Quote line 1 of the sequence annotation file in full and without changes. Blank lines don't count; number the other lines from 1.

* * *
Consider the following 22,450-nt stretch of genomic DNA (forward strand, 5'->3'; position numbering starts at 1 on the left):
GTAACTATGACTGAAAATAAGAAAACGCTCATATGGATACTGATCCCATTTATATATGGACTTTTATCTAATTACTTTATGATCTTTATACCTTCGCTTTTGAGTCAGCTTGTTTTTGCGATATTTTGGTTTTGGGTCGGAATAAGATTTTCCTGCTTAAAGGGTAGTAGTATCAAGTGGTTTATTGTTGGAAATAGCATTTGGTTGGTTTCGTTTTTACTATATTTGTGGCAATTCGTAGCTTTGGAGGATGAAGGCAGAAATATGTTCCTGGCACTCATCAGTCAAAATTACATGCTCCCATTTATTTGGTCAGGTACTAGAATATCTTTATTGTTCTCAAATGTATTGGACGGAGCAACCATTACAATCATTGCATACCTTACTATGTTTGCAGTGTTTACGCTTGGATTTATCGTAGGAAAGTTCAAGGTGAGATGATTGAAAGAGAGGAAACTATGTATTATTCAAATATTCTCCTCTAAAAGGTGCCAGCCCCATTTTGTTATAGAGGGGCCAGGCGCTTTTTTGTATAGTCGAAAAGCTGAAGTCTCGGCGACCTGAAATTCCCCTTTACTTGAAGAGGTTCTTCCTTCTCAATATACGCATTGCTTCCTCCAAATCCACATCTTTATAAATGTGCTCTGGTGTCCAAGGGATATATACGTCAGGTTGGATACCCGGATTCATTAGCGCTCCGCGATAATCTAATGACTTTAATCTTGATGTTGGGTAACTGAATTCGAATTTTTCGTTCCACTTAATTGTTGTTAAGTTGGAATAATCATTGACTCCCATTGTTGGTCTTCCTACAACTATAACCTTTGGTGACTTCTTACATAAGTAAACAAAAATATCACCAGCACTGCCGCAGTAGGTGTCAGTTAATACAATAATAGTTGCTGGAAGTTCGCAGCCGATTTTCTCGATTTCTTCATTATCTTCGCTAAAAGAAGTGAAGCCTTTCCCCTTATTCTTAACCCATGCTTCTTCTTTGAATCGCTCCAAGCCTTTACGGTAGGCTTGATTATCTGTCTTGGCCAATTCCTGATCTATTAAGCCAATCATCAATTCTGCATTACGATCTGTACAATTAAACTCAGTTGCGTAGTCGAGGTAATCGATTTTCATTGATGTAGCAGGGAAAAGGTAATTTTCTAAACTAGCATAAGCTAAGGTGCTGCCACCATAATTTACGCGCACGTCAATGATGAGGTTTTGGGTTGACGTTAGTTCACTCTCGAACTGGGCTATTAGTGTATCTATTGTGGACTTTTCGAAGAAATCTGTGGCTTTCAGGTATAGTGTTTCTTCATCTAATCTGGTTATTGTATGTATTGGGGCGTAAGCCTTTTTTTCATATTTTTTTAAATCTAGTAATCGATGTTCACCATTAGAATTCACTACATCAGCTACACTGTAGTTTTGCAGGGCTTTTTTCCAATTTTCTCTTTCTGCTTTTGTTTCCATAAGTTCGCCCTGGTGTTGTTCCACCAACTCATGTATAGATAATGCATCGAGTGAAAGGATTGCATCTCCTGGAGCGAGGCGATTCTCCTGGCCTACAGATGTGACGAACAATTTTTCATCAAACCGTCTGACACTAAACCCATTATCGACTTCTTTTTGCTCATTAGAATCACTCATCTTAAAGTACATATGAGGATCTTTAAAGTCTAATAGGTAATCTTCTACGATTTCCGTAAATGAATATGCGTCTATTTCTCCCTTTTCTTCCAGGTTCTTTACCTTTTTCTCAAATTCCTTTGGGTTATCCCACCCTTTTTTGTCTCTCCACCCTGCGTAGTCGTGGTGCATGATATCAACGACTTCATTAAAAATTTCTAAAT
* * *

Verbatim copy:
Consider the following 22,450-nt stretch of genomic DNA (forward strand, 5'->3'; position numbering starts at 1 on the left):